A Concrete River Runs Through It

A hand-painted river design on polished concrete floors tells the story of the flora and fauna around Arkansas’ largest natural spring.

The river's three-dimensional design offers depth and movement, thanks in part to airbrushing techniques.
The river's three-dimensional design offers depth and movement, thanks in part to airbrushing techniques.

At a newly built educational exhibit in the Mammoth Spring National Fish Hatchery in Mammoth Spring, Ark., visitors can learn about the plants, animals and aquatic life around Mammoth Spring, a National Natural Landmark and Arkansas’s largest natural spring. The building’s polished concrete floors tell a story of their own with an interactive river scene that winds throughout the 7,000-sqaure-foot exhibit space. The three-dimensional design, complete with lily pads and fish, was designed to lead visitors through various areas of the exhibit that represent the mouth of the spring and the environments its rivers and streams create.

The concrete polishing is the work of Buildco, Saint James, Mo. After hearing the owner’s desires to make the exhibit floors complimentary to the exhibit’s natural grass displays and aquatic tanks, Buildco owner Mook Cunningham brought Rachel Knigge-Bruce onto the project, knowing she could bring a touch of artistry to the floors. Knigge-Bruce is the owner of FloorMap Stencil Designs, a company that designs and sells vinyl logo systems for concrete. After six months of back-and-forth design planning, Knigge-Bruce took the owner’s simple idea for a two-color design — a blue river on a beige background — and transformed it into a three-dimension river scene that mimics the colors and nature of the area.

Adding polish and design

The floor polishing at the fish hatchery exhibit took place in two mobilizations. The first happened in the fall of 2011. The Buildco crew cut the new construction floor with 80-grit then 150-grit metal-bond abrasives. Then they moved to 50- and 100-grit hybrid diamonds, the last wet grinding steps they took in the polishing process. Then the crew continued processing the floor with 100- and 200-grit resin-bonded abrasives before densifing the surface.

After this initial work, Buildco left the site for the winter while the rest of the structure was built. When the Buildco crew returned in the spring, they found the floor survived the construction that took place on it over the winter, thanks in part to the densification and in part to the general contractor. “There were no major issues with the exposed floors when we came back,” Cunningham says. “We told the GC there is only so much we can do to take out a stain, so the GC was really careful with the floor.”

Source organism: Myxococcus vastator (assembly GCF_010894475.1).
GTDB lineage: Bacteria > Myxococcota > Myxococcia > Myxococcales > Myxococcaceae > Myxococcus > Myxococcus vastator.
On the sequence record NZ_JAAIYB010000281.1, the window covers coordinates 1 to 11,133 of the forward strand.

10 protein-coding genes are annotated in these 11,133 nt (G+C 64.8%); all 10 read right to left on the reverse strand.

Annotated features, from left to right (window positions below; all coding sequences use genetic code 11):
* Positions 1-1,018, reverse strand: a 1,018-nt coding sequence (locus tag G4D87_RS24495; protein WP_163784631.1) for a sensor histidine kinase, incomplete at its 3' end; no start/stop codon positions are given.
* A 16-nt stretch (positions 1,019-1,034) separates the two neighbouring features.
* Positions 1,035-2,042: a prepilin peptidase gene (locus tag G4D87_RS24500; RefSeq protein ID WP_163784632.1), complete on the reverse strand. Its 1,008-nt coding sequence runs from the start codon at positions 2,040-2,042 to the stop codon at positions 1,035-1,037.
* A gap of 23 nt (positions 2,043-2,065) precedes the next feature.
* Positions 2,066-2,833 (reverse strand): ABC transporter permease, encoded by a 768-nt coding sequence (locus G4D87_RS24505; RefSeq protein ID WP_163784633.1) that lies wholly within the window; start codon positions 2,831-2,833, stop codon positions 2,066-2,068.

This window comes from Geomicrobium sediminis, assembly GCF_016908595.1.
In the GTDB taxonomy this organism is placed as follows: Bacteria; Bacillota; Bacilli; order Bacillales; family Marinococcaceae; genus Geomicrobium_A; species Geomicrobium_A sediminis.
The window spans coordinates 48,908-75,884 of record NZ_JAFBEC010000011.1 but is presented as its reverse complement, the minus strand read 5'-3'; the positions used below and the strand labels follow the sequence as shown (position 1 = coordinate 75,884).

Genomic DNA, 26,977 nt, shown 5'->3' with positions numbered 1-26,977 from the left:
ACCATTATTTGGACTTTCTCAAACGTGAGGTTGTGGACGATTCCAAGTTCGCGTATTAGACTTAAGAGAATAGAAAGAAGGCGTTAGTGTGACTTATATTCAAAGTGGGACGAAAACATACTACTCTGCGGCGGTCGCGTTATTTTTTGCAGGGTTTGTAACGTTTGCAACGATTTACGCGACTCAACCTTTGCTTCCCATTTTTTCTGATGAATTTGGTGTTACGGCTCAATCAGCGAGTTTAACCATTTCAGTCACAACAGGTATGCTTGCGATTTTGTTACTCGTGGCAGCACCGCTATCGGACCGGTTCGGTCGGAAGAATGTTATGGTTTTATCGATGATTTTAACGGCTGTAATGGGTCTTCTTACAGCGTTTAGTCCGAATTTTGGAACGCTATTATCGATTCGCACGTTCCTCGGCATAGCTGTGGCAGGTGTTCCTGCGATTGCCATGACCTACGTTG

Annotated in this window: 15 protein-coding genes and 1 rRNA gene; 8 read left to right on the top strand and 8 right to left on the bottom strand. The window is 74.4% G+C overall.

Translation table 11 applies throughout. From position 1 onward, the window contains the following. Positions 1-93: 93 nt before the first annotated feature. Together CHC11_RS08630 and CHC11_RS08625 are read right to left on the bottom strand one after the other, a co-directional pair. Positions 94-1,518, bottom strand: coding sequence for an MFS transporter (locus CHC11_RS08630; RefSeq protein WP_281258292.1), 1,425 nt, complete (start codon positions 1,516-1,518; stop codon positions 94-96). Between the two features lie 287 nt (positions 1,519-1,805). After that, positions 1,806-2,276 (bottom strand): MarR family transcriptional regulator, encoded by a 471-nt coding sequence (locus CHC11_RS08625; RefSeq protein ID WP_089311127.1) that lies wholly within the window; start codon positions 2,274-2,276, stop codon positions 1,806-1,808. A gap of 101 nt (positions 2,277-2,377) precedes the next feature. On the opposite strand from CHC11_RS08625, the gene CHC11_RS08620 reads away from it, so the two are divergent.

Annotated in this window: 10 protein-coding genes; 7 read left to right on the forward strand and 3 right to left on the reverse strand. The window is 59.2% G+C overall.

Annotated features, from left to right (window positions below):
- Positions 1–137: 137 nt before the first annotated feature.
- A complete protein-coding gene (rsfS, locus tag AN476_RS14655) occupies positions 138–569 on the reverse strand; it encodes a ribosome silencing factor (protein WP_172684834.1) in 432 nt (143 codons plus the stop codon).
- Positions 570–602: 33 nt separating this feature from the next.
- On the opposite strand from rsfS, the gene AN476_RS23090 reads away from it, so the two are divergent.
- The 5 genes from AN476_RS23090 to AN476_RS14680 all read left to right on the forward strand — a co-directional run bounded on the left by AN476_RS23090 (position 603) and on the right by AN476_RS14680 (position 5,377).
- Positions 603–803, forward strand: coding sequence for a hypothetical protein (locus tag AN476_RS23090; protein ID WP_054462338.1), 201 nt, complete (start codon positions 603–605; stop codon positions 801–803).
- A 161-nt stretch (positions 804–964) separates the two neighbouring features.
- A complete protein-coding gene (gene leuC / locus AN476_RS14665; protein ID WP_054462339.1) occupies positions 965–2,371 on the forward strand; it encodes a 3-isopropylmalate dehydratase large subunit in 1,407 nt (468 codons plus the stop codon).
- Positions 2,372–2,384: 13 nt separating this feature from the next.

The Buildco crew re-ran the 100- and 200-grit resins, mostly to clean up the floor, Cunningham says. After the quick clean-up, Knigge-Bruce and her two artists started the week-long dye process with support from Cunningham and his crew. The team used more than 30 custom dye colors and airbrush work to create a river scene that offers depth and movement.

The entire process was intricate and time consuming. Knigge-Bruce explains that creating three dimensional art with translucent dyes is a challenge because you cannot build color upon color like you can with opaque paints. But the translucent properties of dye allowed the artists to take advantage of other effects.

“Near the shallow parts of the river we created rocks. In these sections we painted the rock, and then to make them appear as though they were underwater we diluted shades of blue to airbrush on top of them,” she explains. “Toward the deep end of the river the color was darker — a more vibrant, richer blue. Toward the shallow end near the rock the blue was misted on to make the rocks look like they were just under the surface of the water. That was one of the benefits of working with the translucent dyes.”

The greatest challenge a contractor has with creating an artistic scene on polished concrete is the risk of grinding it off after the color work is finished and he moves through the final steps of the polishing process. “People apply color to their polished floors at different times. The key is to avoid running too many passes after you apply color, because each pass takes off a little color,” Cunningham explains. “We dyed this floor after the 200-grit resins, then took the floor up to a 1,500-grit polish. We tested this before the project to make sure we wouldn’t take too much color out.”

Knigge-Bruce adds, “Getting a three-dimensional effect with polished concrete is tricky because you are generally going to apply dye midway through your grinding steps. If you were just sealing over the top of the artwork, you could create pretty much anything and the sealer would lock colors and shades in place.”

While Knigge-Bruce says the biggest challenge on this design was achieving the right effect without losing detail in the end, for Cunningham and his polishing crew it was working in tight quarters around other trades and contractors installing the exhibit’s large aquariums. But in the end, the creativity of the artistry team and the expert finish from the polishing crew offered an interactive floor that enhances the visitor experience.